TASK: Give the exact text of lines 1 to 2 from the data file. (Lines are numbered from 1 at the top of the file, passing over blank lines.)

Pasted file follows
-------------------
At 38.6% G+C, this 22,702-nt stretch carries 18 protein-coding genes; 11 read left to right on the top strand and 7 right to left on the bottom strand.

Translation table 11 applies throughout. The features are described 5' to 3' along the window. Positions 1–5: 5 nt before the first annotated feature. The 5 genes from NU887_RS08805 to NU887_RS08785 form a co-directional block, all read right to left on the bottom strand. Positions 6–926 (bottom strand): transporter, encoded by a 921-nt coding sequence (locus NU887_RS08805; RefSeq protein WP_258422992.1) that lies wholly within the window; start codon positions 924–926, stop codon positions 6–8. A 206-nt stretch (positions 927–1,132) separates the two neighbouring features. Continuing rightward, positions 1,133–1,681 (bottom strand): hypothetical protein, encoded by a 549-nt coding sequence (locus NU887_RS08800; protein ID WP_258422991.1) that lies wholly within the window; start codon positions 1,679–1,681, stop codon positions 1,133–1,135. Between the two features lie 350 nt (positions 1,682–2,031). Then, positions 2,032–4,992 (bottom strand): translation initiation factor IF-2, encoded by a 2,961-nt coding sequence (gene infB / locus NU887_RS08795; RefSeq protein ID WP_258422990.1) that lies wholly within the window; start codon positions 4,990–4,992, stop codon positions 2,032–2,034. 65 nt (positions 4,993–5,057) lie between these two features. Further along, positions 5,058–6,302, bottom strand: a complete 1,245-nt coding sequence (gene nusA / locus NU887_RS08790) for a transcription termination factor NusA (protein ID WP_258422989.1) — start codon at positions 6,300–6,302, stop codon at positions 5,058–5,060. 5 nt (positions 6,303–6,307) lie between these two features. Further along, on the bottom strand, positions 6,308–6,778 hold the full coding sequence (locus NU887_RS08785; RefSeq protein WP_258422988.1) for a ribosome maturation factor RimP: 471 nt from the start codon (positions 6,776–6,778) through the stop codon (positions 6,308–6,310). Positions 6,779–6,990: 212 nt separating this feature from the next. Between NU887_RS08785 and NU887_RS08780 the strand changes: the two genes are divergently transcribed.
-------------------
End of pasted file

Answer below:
At 38.6% G+C, this 22,702-nt stretch carries 18 protein-coding genes; 11 read left to right on the top strand and 7 right to left on the bottom strand.

Translation table 11 applies throughout. The features are described 5' to 3' along the window. Positions 1–5: 5 nt before the first annotated feature. The 5 genes from NU887_RS08805 to NU887_RS08785 form a co-directional block, all read right to left on the bottom strand. Positions 6–926 (bottom strand): transporter, encoded by a 921-nt coding sequence (locus NU887_RS08805; RefSeq protein WP_258422992.1) that lies wholly within the window; start codon positions 924–926, stop codon positions 6–8. A 206-nt stretch (positions 927–1,132) separates the two neighbouring features. Continuing rightward, positions 1,133–1,681 (bottom strand): hypothetical protein, encoded by a 549-nt coding sequence (locus NU887_RS08800; protein ID WP_258422991.1) that lies wholly within the window; start codon positions 1,679–1,681, stop codon positions 1,133–1,135. Between the two features lie 350 nt (positions 1,682–2,031). Then, positions 2,032–4,992 (bottom strand): translation initiation factor IF-2, encoded by a 2,961-nt coding sequence (gene infB / locus NU887_RS08795; RefSeq protein ID WP_258422990.1) that lies wholly within the window; start codon positions 4,990–4,992, stop codon positions 2,032–2,034. 65 nt (positions 4,993–5,057) lie between these two features. Further along, positions 5,058–6,302, bottom strand: a complete 1,245-nt coding sequence (gene nusA / locus NU887_RS08790) for a transcription termination factor NusA (protein ID WP_258422989.1) — start codon at positions 6,300–6,302, stop codon at positions 5,058–5,060. 5 nt (positions 6,303–6,307) lie between these two features. Further along, on the bottom strand, positions 6,308–6,778 hold the full coding sequence (locus NU887_RS08785; RefSeq protein WP_258422988.1) for a ribosome maturation factor RimP: 471 nt from the start codon (positions 6,776–6,778) through the stop codon (positions 6,308–6,310). Positions 6,779–6,990: 212 nt separating this feature from the next. Between NU887_RS08785 and NU887_RS08780 the strand changes: the two genes are divergently transcribed.